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The Devil She Knew - Chapter 3

The Devil She Knew

Theo's fingers trembled as she clutched the edge of the overpass wall, her eyes darting down to the rush of traffic below. The roaring engines and glaring headlights painted fleeting patterns across the night sky. She was ready to jump, to end the madness, when she heard a voice from behind. "Don't," it said, low and steady. 

She spun around, her heart racing, to see a man standing at the base of the gate. He looked out of place in the woods—his crisp white suit with gold accents shimmered faintly under the streetlight. His cufflinks and tie clip glinted, and even his buttons caught the light. He was barefoot, his feet caked with dirt as if he'd walked miles to get here. 

"Don't do it," he repeated, extending a gloved hand. His white gloves seemed out of place in this grim setting, and yet his voice carried an air of calm reassurance. "This will all be over soon," he said, his eyes kind and gentle.

Theo felt a strange sense of calm, like a breeze had blown away her fear. But the psycho cyclists were closing in, their shouts growing louder in the distance. The man with the white suit sensed her worry and said, "They won't find you here."

"Where's here?" Theo asked, her voice wavering.

"I've brought you to a timeless plane," he replied, his tone as soothing as a lullaby.

"Who are you?" Theo's curiosity mingled with her anxiety. 

"I'm many Who’s and many What’s, but most of all, I'm here to help," he answered with a gentle smile.

Theo's mind raced with questions, but the man’s calm presence reassured her. “How are you going to help?” she asked, inching away from the edge of the overpass.

"I'm here to take you home, but you can't jump. If you jump, I won't be able to reach you," he explained.

"Why?" Theo felt a new wave of fear rising.

"You would have committed murder. We don't welcome murderers where I'm taking you," he replied, his voice steady. Theo’s breath caught in her throat. “God?” she asked, her eyes wide with shock.

"I'm many Who’s and many What’s, but if that's what you want to call me, sure," he said with a soft chuckle.

"So, are you here to take me now?" Theo's eagerness broke through her fear.

"Now isn’t your time," he said gently, his words like a distant echo. Theo felt fear push back into her heart, cold and relentless. It took hold of her as she realized what he was saying. “When will it be my time?” she asked, her voice trembling. She knew that if she wasn’t going with him, she’d face the cyclists and their sacrifices again. She refused to be their victim.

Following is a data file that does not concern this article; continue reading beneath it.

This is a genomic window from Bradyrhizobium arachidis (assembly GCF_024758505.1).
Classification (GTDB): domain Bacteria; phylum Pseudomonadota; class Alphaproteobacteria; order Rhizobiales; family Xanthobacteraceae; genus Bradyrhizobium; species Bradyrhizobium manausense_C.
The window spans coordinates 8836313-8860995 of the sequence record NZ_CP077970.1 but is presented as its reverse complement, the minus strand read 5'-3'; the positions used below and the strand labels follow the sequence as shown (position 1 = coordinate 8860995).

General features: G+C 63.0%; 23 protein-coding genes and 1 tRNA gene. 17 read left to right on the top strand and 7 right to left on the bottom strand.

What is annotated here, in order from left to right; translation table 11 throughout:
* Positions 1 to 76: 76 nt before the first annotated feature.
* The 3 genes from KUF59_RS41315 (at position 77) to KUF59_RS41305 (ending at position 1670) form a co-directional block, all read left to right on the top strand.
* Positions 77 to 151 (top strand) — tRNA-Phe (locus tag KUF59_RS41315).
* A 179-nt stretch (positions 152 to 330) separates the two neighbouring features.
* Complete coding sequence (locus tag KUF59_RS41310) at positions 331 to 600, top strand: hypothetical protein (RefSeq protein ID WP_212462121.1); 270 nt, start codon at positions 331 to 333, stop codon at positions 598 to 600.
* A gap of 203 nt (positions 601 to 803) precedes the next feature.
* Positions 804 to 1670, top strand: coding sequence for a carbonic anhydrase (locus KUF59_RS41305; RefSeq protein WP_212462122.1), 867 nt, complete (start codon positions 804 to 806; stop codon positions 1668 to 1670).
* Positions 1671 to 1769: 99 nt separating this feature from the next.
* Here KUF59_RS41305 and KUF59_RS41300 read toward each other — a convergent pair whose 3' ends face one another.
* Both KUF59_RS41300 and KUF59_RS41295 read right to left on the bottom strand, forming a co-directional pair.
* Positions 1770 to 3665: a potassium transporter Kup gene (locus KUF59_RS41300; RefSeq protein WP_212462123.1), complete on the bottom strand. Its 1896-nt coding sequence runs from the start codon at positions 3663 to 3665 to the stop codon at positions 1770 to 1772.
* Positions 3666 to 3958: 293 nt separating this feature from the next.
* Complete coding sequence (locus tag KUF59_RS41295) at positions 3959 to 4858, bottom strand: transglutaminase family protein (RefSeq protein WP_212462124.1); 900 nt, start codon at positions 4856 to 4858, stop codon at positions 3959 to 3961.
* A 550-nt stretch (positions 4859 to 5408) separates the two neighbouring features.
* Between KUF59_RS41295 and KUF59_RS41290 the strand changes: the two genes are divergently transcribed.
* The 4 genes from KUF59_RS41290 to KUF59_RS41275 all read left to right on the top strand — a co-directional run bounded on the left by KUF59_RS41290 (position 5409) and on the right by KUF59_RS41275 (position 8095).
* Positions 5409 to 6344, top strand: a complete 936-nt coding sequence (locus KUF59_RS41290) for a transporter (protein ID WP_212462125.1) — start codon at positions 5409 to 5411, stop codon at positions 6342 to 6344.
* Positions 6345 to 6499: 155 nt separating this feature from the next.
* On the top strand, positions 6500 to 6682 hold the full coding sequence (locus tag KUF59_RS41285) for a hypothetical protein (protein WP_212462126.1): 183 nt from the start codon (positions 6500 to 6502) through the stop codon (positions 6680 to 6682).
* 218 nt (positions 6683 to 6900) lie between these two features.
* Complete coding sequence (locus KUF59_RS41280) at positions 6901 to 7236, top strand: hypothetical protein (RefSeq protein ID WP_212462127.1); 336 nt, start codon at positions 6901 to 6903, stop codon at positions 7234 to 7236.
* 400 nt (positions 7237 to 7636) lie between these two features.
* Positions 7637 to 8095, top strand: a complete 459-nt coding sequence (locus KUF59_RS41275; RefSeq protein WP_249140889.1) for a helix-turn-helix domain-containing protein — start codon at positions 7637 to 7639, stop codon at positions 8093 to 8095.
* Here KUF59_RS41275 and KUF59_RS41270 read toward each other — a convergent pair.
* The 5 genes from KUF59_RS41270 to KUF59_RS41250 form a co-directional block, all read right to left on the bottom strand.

"If you're patient, you'll be exactly where you're supposed to be," he said, his voice a balm for her worries.

"If I'm patient, I'll be tortured by a bunch of maniacs who think I’m their cyclist queen! No! I’m not going back there!" Her voice rose, echoing off the trees, her words filled with a desperate conviction. Theo turned back toward the overpass wall, ready to jump, but God pulled her into the space between time. She spun around, but the overpass was gone. There was nothing but emptiness, a void that seemed to stretch infinitely in every direction. Yet, at the same time, it felt like everything was contained within it. She could barely comprehend it.

God stood quietly, allowing her to vent. Theo screamed, "WHY IS THIS HAPPENING TO ME?" Her voice carried an edge of raw pain. "All I wanted to do was take a bike ride with my wife." She started pacing in the empty space. "How could you let this happen?" She felt tears stinging her eyes, but God remained calm, placing a gentle hand on her shoulder. The touch eased some of her pain, and her sobbing subsided. She looked at him, her eyes pleading for answers. "Help me understand."

"Okay," he said with a nod, and waved his hand. The empty space began to shift, taking shape into a room with white oak floors and towering windows. Through the windows, she could see massive redwood trees stretching toward the sky. It was breathtaking. The ceiling was glass, allowing sunlight to pour in, illuminating the entire room with a warm glow. The only solid wall had a fireplace, a stone monolith with a large flat-screen TV mounted above it. Next to the fireplace, a hallway led deeper into the house.

"I come here to make a wager with Luce every thousand years," God explained, guiding her toward a sunken couch in the center of the room. They sat down. “Who’s Luce?” Theo asked, her curiosity piqued. "One of my first extensions, but an easier explanation for you would be 'my kid,'" he said with a wry smile.

God continued, his voice tinged with a hint of sadness. "Luce has a very hungry ambition. Unfortunately, when you're immortal, ambition can turn dark, and that darkness can spread like a disease. In the beginning, illuminating the darkest corners of the universe was a task done out of duty and joy, but over time, Luce began to question why illumination didn’t mean entitlement. I had to remind Luce of the natural order, but that didn’t go over too well. It led to conflict, and in the end, I had to remove Luce from my kingdom of timelessness. Luce built an empire by gathering those who questioned authority, and that only fueled the ambition further." God sighed, standing up and walking to the window. The sunlight poured through, casting intricate patterns across the floor. Theo listened intently, trying to piece together the story. 

"Luce wants the Neuter of the Universus," God said, his voice low.

"The universe of all universes?" Theo asked, trying to grasp the concept. 

"Something like that," he replied, turning back to her. "All universes are part of a single fabric, stretched over time and space like a blanket. In those universes, I'm allowed to create, but with the condition that Luce is permitted to nurture." 

Theo listened, trying to connect the dots. "So, does Luce want to become a creator?"